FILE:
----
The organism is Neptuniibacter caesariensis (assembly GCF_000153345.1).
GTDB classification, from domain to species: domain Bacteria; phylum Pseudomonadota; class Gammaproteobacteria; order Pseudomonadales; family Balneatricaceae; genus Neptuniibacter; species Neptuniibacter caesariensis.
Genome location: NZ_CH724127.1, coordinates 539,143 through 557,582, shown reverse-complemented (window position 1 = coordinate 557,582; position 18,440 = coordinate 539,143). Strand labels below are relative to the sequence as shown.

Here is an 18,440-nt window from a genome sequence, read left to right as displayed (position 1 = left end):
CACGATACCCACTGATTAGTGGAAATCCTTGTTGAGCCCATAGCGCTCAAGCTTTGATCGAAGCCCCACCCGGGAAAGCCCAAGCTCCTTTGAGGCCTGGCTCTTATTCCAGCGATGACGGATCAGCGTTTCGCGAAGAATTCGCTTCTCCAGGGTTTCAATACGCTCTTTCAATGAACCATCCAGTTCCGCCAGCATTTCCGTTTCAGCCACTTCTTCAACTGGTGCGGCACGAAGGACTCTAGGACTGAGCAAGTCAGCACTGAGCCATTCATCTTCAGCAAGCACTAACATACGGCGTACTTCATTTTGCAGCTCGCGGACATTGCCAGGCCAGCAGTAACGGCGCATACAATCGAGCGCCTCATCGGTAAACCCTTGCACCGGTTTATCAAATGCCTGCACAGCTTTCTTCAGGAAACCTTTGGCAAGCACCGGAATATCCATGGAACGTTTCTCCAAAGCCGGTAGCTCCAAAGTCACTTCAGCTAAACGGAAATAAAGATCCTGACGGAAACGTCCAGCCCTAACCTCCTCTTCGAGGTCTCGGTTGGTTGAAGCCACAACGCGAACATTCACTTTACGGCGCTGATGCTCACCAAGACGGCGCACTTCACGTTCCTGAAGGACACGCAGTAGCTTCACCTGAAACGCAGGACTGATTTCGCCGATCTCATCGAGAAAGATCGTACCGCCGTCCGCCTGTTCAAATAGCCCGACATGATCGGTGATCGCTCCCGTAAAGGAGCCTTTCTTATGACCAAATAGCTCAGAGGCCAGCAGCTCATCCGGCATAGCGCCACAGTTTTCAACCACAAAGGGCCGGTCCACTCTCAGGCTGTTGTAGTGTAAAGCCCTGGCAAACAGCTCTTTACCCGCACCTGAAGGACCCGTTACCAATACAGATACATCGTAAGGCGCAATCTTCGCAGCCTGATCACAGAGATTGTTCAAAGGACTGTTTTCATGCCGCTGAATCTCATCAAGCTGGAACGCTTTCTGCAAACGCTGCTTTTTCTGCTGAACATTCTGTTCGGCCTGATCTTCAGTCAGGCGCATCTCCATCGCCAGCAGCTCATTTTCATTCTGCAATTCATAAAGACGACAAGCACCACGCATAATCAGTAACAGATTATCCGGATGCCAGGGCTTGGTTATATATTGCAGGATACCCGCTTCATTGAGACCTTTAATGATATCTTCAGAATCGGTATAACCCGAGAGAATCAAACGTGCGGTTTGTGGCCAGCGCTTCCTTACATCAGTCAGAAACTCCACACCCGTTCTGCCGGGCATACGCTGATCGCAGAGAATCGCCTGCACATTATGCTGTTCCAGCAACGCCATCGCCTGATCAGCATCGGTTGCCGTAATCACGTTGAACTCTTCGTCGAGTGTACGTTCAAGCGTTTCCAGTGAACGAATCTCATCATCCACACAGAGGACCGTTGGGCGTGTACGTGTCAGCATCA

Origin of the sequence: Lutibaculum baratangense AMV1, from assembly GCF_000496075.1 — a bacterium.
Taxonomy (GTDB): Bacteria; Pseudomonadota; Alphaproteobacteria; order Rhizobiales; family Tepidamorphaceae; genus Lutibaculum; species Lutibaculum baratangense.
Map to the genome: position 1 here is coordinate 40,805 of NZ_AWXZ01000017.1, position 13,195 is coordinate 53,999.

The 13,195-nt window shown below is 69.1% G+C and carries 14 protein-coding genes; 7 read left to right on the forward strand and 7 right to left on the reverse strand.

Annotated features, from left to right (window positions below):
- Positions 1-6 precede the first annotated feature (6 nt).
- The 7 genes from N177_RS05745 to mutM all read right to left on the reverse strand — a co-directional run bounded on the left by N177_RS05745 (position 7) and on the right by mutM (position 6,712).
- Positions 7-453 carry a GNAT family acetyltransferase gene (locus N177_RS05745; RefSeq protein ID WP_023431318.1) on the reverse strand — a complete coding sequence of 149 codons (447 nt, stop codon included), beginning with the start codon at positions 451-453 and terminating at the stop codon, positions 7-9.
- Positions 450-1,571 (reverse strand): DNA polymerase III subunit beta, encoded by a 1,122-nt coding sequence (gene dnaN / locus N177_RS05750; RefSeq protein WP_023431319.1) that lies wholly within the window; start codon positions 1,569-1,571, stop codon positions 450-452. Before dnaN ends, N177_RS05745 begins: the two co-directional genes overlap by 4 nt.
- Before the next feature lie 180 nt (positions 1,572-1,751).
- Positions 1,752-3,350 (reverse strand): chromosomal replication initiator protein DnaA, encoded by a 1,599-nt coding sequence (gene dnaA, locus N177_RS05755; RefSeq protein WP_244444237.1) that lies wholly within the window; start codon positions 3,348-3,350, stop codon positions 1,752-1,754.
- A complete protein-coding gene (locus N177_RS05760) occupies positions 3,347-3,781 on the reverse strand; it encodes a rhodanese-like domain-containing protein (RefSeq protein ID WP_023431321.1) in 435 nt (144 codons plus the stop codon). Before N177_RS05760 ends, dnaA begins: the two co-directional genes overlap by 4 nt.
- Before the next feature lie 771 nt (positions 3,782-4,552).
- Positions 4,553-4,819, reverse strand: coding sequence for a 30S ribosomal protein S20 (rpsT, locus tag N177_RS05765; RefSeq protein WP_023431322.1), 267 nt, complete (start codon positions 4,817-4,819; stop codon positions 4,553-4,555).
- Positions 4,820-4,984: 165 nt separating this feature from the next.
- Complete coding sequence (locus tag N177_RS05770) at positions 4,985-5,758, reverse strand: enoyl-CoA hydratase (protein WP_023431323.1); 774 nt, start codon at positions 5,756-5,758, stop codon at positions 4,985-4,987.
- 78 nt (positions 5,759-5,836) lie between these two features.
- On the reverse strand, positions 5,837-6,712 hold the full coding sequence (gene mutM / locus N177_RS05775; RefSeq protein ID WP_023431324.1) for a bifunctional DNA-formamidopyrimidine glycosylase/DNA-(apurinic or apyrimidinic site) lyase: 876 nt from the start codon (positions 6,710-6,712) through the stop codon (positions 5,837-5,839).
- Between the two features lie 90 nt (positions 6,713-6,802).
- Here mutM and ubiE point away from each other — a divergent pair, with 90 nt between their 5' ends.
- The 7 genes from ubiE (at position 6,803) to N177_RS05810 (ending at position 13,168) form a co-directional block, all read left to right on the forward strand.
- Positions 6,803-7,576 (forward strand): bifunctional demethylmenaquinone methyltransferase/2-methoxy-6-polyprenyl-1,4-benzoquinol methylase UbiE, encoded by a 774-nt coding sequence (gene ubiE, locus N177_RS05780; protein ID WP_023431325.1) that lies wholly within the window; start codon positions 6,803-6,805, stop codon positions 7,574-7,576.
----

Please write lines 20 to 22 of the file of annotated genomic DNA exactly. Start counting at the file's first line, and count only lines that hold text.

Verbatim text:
- Positions 4,820-4,984: 165 nt separating this feature from the next.
- Complete coding sequence (locus tag N177_RS05770) at positions 4,985-5,758, reverse strand: enoyl-CoA hydratase (protein WP_023431323.1); 774 nt, start codon at positions 5,756-5,758, stop codon at positions 4,985-4,987.
- 78 nt (positions 5,759-5,836) lie between these two features.